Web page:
And schools and psychologists can see general and particular statistics on student success.

Learn how we’ve built telemedicine mental health platform for Swedish startup

Prepared to work with the patient? Now it’s time to get to know them 🙂

III. First introduction: practice shared decision-making

Shared decision-making contradicts conventional healthcare practices, but offers more opportunities for patient engagement and better health outcomes.

Traditionally, patients seek assistance so that medical specialists can leverage their knowledge, training, and experience to determine what’s wrong and how to fix it. This is because it’s assumed that patients lack adequate education.

Shared decision-making changes this narrative, democratizing healthcare. Instead of a dictatorship where the doctor makes all decisions, shared decision-making puts the patient on par with the doctor. They collaborate to make decisions about necessary tests, treatment options, and final patient care plans.

Shared decision-making demands more time as it involves significant patient education investments. Nevertheless, involving the patient in their own medical care enhances patient engagement in healthcare and significantly boosts satisfaction.

Remember, you should provide choices: different patient types are more inclined towards a true partnership in their treatment, with collective health goals, while other segments prefer more directive guidance.

The degree of shared decision-making should be tailored to each patient.

Here, besides telemedicine apps, specialized apps can be cited as examples. For instance, for the Swiss brand Incorpo Studio, we created an app that offers personalized spine exercises with professional guidance.

Patients can discuss their spinal exercise program separately with a specialist and find the most suitable option for them.

Learn how we’ve built health platform for physical wellbeing

Now, the most challenging part is ensuring that the patient doesn’t forget about their treatment. The next point show how patient engagement affects health outcomes.

IV. Treatment: about importance of involving patients in their care

This point reveals the importance of involving patients in their care. When a car isn’t working, a mechanic diagnoses the issue and then fixes it. Unfortunately, this same mindset has been adopted by many clinicians. They believe their job is to diagnose patients, create a treatment plan, and then move on to the next patient.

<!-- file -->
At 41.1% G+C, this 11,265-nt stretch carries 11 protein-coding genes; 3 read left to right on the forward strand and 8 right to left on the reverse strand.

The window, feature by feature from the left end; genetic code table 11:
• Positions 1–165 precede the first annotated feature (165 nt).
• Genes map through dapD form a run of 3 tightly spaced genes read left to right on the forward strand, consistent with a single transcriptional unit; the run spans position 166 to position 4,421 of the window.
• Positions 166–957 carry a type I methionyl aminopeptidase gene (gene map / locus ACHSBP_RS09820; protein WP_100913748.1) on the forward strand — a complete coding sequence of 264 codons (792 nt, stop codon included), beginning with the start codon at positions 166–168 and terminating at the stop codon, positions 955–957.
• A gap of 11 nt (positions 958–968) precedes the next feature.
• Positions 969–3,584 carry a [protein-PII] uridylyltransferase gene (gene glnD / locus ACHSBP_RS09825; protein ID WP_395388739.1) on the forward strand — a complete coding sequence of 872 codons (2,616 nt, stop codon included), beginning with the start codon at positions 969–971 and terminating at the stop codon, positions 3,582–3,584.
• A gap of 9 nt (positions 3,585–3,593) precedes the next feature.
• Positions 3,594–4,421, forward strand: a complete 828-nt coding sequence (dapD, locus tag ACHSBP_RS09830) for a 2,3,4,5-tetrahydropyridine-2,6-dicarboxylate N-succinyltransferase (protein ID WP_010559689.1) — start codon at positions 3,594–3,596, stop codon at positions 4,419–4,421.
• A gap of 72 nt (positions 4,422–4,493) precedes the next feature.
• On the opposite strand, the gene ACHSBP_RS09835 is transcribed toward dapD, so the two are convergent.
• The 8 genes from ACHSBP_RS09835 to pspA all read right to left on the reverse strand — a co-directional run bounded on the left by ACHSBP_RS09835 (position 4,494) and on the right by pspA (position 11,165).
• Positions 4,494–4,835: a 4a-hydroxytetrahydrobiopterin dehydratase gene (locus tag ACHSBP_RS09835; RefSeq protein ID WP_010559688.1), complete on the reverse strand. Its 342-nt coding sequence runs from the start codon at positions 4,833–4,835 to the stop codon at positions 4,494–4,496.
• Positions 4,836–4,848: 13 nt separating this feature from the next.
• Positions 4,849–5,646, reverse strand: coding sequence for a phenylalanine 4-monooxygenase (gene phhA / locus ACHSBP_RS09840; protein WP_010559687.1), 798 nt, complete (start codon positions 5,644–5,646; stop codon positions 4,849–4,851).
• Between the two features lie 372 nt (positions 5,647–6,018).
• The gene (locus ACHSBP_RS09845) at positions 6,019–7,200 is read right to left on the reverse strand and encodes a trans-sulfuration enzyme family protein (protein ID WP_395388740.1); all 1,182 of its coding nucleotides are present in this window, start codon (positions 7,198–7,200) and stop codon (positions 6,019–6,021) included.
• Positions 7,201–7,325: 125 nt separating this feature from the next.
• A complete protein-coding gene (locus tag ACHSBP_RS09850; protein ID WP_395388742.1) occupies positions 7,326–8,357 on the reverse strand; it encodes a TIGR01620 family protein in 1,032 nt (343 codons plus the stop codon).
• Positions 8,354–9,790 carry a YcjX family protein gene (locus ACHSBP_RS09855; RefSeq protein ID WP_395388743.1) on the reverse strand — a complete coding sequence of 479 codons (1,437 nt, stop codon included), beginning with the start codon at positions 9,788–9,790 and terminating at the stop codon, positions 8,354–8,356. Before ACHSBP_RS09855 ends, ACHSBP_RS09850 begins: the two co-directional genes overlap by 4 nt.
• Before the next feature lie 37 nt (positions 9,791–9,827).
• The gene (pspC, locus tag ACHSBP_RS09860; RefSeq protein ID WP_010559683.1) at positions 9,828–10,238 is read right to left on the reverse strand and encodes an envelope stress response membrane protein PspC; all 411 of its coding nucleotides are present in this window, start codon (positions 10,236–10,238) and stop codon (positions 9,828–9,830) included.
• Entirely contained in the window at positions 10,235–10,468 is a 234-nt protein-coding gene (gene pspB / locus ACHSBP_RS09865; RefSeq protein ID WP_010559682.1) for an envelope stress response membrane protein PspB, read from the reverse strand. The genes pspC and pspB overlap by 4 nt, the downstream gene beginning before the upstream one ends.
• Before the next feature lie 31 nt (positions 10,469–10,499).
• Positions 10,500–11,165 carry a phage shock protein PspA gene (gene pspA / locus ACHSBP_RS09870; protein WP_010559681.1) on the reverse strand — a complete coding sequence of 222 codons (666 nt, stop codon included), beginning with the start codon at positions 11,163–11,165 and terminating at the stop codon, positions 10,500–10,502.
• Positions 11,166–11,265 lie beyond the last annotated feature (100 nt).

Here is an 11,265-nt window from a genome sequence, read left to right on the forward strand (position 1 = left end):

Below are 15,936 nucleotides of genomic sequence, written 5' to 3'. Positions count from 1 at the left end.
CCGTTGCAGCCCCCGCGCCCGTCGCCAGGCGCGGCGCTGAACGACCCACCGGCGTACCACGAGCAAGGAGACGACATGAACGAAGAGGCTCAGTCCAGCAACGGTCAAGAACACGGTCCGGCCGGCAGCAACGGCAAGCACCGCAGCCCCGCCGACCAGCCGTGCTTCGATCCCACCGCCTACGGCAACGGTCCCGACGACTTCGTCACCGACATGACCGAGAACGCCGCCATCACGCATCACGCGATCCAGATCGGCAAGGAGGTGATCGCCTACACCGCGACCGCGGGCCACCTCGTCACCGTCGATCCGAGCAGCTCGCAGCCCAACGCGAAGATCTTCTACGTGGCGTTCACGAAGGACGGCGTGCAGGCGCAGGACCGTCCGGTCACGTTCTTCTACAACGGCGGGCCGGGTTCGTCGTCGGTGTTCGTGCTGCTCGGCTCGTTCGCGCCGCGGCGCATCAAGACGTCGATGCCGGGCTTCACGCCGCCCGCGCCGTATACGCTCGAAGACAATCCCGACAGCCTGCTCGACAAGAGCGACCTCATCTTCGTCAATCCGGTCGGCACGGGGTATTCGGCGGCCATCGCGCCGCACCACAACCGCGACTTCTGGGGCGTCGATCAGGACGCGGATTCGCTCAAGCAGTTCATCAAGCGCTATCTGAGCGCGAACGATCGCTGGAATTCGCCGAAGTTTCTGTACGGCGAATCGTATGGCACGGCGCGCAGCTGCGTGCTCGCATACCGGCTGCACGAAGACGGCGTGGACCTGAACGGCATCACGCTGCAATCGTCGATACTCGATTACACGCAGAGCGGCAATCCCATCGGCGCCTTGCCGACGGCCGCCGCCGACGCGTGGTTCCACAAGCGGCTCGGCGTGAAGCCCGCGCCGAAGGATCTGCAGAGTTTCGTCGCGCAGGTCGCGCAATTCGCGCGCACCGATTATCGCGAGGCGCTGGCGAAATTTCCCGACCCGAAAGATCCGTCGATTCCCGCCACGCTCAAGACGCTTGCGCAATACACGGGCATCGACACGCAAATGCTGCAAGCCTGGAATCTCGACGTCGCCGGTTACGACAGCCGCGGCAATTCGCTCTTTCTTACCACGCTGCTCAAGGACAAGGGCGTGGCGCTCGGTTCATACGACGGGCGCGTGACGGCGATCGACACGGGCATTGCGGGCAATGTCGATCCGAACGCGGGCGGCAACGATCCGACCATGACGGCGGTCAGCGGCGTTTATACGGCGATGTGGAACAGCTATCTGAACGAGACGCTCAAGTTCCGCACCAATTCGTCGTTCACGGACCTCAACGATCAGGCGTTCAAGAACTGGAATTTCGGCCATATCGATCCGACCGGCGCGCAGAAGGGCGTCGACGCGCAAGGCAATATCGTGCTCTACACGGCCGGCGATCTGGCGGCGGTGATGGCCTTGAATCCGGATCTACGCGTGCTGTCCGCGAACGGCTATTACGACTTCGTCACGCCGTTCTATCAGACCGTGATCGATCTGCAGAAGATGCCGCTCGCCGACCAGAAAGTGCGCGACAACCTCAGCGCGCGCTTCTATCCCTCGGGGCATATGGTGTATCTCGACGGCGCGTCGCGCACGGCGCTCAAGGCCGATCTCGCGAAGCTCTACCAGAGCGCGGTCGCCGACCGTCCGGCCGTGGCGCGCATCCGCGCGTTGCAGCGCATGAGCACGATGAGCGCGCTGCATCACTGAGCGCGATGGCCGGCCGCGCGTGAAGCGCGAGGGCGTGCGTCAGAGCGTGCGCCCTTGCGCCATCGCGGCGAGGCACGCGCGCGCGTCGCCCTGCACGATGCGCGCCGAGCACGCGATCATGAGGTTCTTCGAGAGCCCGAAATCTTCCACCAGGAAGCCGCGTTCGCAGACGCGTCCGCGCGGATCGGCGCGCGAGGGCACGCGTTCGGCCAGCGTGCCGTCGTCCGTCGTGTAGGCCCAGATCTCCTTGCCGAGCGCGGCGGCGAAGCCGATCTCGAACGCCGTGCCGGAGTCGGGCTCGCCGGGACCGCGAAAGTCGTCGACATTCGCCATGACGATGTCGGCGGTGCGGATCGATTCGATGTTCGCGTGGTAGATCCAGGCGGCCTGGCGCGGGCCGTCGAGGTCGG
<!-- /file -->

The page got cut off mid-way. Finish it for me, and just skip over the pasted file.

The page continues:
While undoubtedly an effective approach to healthcare, it perpetuates the stigma around medicine as cold and detached and acts as a barrier to achieving high-quality medical care.

This approach categorizes patients by the state of their health rather than holistically, as individuals with different motivations, priorities, and needs. What are their challenges or obstacles to receiving care?

1. Create motivation for your users

The most common issue in digital health patient engagement. One of our friends, Harry, shared a story about how in 2019 he was supposed to perform specialized therapeutic exercises at least 3 times a week as prescribed by a surgeon.

However, the problem was that he wasn’t meant to improve his health, but rather to prevent the progression of scoliosis to avoid worsening.

But after all, what harm would missing one session do? Or two?

That’s where the concept of progress and reward systems comes into play.

The first element: it’s the journey itself. You should allow the patient to accumulate visible progress. And as childish as it may sound (not all adults enjoy games), we’re not talking about turning the app into a game.

We’re referring to the idea that a user wouldn’t want to give up their accumulated progress, which can be lost. They’ve invested a lot of time and can see all the efforts put in to achieve a high level/rank, and they might even compare themselves to other users (which undoubtedly fills the patient with pride).

And if you add the ability to customize an avatar, it becomes easier for the user to identify with a character whose level is growing within the app.

In this scenario, having the stick of level decrease, the user will psychologically find it harder to not follow the prescribed treatments related to their health.

The second element: these are additional rewards tied to progress.

Let’s delve into the intricacies of the reward system depicted in the image below:

Incorporated here is a sophisticated system that incentivizes users to enhance their progress. It’s a concept reminiscent of how avid gamers often replay games to unlock “achievements.”

The key lies in the fact that to make progress and earn these “achievements,” users need to engage with the product more frequently. This reiterates that incorporating such a system is an essential factor for boosting the retention rate and influencing revenue-related metrics like LTV (Lifetime Value) and ARPPU (Average Revenue Per Paying User).

But how does the patient engagement strategy work in finer detail?

The app furnishes users with specific information, tasks, questionnaires, or similar engagements. However, to maintain users’ sustained interest in your app, a sense of motivation is crucial.

While offering quality information is inherently motivating, modern users have grown more discerning. Our objective is to evoke fresh emotions and differentiate ourselves from the competition.

Upon obtaining the required input from the user, we express gratitude for their invested time and their choice of our product.